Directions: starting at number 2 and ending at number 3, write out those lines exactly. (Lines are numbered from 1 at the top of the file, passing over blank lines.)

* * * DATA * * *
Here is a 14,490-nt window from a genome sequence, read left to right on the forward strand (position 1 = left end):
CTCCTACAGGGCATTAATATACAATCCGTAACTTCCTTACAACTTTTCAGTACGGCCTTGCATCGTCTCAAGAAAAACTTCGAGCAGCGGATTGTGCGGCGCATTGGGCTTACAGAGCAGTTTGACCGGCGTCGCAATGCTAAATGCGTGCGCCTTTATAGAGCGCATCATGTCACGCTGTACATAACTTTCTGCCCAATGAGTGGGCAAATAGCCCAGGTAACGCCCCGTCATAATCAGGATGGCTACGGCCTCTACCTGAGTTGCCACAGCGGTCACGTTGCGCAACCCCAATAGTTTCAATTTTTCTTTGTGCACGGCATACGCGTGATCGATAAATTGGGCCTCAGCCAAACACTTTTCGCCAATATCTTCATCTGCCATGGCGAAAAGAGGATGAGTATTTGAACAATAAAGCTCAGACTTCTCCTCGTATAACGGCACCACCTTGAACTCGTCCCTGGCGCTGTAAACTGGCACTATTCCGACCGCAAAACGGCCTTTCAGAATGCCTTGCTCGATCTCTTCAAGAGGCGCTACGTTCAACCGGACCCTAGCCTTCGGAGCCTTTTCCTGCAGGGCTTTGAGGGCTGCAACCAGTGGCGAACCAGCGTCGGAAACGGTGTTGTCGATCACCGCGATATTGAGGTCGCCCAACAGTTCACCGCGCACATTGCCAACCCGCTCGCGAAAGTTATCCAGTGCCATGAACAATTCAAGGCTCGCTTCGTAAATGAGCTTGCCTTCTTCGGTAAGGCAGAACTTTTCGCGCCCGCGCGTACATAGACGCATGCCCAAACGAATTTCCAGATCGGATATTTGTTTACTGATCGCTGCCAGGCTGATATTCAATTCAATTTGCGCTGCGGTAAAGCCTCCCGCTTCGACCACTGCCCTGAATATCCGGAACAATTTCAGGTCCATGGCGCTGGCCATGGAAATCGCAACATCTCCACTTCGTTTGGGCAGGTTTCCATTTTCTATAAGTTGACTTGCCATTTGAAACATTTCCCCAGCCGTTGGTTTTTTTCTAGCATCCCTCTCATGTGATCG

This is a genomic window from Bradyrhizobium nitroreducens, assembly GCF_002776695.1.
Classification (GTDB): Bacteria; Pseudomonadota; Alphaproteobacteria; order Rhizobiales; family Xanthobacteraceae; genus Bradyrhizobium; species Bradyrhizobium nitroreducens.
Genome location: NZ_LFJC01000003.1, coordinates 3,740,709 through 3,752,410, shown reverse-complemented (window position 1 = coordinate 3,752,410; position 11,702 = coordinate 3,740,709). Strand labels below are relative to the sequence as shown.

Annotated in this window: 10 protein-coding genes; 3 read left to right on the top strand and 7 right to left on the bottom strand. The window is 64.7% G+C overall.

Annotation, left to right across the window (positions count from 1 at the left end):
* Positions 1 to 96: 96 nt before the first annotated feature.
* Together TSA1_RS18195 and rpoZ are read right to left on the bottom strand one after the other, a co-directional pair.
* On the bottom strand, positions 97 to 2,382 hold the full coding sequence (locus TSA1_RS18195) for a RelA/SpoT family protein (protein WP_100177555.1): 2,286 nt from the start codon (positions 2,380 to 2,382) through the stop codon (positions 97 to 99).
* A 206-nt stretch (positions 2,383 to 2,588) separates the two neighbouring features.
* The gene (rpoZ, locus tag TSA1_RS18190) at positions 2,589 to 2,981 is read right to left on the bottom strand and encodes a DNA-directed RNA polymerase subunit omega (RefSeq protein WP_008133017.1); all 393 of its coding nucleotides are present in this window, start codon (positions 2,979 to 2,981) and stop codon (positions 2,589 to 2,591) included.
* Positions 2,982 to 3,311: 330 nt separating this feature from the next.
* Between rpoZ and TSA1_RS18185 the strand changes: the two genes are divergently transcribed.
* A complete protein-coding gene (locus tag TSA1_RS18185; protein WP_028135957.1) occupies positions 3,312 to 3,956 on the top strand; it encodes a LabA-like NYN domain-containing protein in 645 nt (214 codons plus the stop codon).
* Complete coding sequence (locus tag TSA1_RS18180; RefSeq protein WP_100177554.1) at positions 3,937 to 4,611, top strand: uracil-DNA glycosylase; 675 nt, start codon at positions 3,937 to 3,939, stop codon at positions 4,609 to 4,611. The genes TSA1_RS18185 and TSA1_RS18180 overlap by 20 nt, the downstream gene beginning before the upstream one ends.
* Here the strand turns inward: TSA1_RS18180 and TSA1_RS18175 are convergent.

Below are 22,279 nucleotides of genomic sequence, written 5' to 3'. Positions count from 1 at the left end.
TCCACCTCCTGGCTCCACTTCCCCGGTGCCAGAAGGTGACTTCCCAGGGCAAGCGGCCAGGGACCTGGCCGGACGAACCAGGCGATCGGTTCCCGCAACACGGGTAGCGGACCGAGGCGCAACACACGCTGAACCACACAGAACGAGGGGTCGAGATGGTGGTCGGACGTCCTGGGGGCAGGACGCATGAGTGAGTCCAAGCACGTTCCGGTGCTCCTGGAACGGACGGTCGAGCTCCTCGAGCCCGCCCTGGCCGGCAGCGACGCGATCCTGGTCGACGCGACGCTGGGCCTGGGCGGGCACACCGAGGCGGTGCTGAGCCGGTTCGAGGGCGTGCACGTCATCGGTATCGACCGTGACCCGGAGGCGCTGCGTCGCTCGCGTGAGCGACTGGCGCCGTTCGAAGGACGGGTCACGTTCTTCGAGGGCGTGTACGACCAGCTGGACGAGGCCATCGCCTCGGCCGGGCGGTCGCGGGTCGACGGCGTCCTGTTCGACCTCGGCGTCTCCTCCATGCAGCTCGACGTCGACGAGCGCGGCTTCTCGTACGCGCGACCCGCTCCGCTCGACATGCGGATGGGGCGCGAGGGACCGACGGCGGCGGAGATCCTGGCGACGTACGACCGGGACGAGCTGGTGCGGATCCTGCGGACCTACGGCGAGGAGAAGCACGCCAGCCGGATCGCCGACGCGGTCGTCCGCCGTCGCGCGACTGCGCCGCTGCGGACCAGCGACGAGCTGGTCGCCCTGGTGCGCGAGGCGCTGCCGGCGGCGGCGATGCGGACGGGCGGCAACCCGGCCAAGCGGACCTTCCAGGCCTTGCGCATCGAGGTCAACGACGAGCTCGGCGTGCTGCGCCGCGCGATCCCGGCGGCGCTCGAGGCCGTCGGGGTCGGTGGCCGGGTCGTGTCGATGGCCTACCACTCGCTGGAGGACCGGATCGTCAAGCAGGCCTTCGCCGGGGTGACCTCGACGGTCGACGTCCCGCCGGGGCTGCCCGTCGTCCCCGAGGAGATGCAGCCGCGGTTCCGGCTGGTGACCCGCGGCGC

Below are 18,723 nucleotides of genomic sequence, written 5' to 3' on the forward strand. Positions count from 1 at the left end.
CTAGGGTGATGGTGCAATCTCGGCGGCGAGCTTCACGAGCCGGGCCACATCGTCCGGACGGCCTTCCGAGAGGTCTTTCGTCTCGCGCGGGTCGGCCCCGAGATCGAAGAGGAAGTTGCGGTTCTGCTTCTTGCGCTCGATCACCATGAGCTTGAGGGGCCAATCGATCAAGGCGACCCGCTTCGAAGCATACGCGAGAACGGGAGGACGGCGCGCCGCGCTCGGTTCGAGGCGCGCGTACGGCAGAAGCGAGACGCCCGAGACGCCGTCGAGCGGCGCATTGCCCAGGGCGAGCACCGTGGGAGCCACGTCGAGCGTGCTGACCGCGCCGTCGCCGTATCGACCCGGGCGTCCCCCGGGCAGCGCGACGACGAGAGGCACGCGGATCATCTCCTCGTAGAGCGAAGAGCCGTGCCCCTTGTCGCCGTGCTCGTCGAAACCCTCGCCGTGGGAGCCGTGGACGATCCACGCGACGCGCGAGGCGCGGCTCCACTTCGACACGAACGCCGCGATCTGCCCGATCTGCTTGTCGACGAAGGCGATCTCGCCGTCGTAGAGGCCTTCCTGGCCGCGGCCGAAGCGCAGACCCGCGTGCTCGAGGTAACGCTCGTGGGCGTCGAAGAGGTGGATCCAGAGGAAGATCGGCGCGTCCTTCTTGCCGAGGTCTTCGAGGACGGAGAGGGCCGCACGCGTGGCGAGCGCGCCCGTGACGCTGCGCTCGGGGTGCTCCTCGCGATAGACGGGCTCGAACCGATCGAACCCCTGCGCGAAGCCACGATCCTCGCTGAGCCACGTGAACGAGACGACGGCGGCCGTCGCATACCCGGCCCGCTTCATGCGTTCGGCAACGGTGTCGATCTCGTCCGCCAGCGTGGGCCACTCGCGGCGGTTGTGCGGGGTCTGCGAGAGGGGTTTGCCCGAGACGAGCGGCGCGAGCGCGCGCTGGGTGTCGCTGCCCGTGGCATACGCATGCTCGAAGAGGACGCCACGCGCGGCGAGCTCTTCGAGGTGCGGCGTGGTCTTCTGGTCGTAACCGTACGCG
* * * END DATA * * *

CTCCTACAGGGCATTAATATACAATCCGTAACTTCCTTACAACTTTTCAGTACGGCCTTGCATCGTCTCAAGAAAAACTTCGAGCAGCGGATTGTGCGGCGCATTGGGCTTACAGAGCAGTTTGACCGGCGTCGCAATGCTAAATGCGTGCGCCTTTATAGAGCGCATCATGTCACGCTGTACATAACTTTCTGCCCAATGAGTGGGCAAATAGCCCAGGTAACGCCCCGTCATAATCAGGATGGCTACGGCCTCTACCTGAGTTGCCACAGCGGTCACGTTGCGCAACCCCAATAGTTTCAATTTTTCTTTGTGCACGGCATACGCGTGATCGATAAATTGGGCCTCAGCCAAACACTTTTCGCCAATATCTTCATCTGCCATGGCGAAAAGAGGATGAGTATTTGAACAATAAAGCTCAGACTTCTCCTCGTATAACGGCACCACCTTGAACTCGTCCCTGGCGCTGTAAACTGGCACTATTCCGACCGCAAAACGGCCTTTCAGAATGCCTTGCTCGATCTCTTCAAGAGGCGCTACGTTCAACCGGACCCTAGCCTTCGGAGCCTTTTCCTGCAGGGCTTTGAGGGCTGCAACCAGTGGCGAACCAGCGTCGGAAACGGTGTTGTCGATCACCGCGATATTGAGGTCGCCCAACAGTTCACCGCGCACATTGCCAACCCGCTCGCGAAAGTTATCCAGTGCCATGAACAATTCAAGGCTCGCTTCGTAAATGAGCTTGCCTTCTTCGGTAAGGCAGAACTTTTCGCGCCCGCGCGTACATAGACGCATGCCCAAACGAATTTCCAGATCGGATATTTGTTTACTGATCGCTGCCAGGCTGATATTCAATTCAATTTGCGCTGCGGTAAAGCCTCCCGCTTCGACCACTGCCCTGAATATCCGGAACAATTTCAGGTCCATGGCGCTGGCCATGGAAATCGCAACATCTCCACTTCGTTTGGGCAGGTTTCCATTTTCTATAAGTTGACTTGCCATTTGAAACATTTCCCCAGCCGTTGGTTTTTTTCTAGCATCCCTCTCATGTGATCG

This is a genomic window from Bradyrhizobium nitroreducens, assembly GCF_002776695.1.